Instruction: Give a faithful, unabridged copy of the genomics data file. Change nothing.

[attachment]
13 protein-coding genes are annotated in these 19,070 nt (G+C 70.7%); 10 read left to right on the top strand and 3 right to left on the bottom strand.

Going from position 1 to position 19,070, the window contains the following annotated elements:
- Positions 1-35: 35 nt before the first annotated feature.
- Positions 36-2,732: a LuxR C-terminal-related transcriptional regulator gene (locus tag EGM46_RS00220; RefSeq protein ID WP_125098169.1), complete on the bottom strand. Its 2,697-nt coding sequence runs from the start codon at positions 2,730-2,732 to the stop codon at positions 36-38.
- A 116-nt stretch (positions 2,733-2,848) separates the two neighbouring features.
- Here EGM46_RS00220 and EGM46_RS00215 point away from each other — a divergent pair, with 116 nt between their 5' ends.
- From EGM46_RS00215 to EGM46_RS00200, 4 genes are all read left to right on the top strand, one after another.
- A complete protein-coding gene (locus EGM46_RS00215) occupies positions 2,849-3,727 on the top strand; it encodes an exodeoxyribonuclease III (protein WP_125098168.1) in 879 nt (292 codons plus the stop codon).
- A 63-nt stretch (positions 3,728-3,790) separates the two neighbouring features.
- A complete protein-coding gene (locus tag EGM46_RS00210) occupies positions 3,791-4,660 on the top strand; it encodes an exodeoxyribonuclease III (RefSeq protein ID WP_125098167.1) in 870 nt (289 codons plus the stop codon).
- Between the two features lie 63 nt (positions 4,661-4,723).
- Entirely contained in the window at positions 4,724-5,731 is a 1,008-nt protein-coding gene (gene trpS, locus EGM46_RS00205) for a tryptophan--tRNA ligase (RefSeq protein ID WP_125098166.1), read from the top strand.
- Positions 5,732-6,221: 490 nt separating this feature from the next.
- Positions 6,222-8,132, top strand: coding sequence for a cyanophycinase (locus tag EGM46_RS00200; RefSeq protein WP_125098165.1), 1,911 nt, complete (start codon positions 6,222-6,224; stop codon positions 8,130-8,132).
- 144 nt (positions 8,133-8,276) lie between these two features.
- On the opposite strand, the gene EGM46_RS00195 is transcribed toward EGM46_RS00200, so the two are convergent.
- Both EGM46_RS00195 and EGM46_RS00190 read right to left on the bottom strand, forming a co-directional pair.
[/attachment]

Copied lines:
13 protein-coding genes are annotated in these 19,070 nt (G+C 70.7%); 10 read left to right on the top strand and 3 right to left on the bottom strand.

Going from position 1 to position 19,070, the window contains the following annotated elements:
- Positions 1-35: 35 nt before the first annotated feature.
- Positions 36-2,732: a LuxR C-terminal-related transcriptional regulator gene (locus tag EGM46_RS00220; RefSeq protein ID WP_125098169.1), complete on the bottom strand. Its 2,697-nt coding sequence runs from the start codon at positions 2,730-2,732 to the stop codon at positions 36-38.
- A 116-nt stretch (positions 2,733-2,848) separates the two neighbouring features.
- Here EGM46_RS00220 and EGM46_RS00215 point away from each other — a divergent pair, with 116 nt between their 5' ends.
- From EGM46_RS00215 to EGM46_RS00200, 4 genes are all read left to right on the top strand, one after another.
- A complete protein-coding gene (locus EGM46_RS00215) occupies positions 2,849-3,727 on the top strand; it encodes an exodeoxyribonuclease III (protein WP_125098168.1) in 879 nt (292 codons plus the stop codon).
- A 63-nt stretch (positions 3,728-3,790) separates the two neighbouring features.
- A complete protein-coding gene (locus tag EGM46_RS00210) occupies positions 3,791-4,660 on the top strand; it encodes an exodeoxyribonuclease III (RefSeq protein ID WP_125098167.1) in 870 nt (289 codons plus the stop codon).
- Between the two features lie 63 nt (positions 4,661-4,723).
- Entirely contained in the window at positions 4,724-5,731 is a 1,008-nt protein-coding gene (gene trpS, locus EGM46_RS00205) for a tryptophan--tRNA ligase (RefSeq protein ID WP_125098166.1), read from the top strand.
- Positions 5,732-6,221: 490 nt separating this feature from the next.
- Positions 6,222-8,132, top strand: coding sequence for a cyanophycinase (locus tag EGM46_RS00200; RefSeq protein WP_125098165.1), 1,911 nt, complete (start codon positions 6,222-6,224; stop codon positions 8,130-8,132).
- 144 nt (positions 8,133-8,276) lie between these two features.
- On the opposite strand, the gene EGM46_RS00195 is transcribed toward EGM46_RS00200, so the two are convergent.
- Both EGM46_RS00195 and EGM46_RS00190 read right to left on the bottom strand, forming a co-directional pair.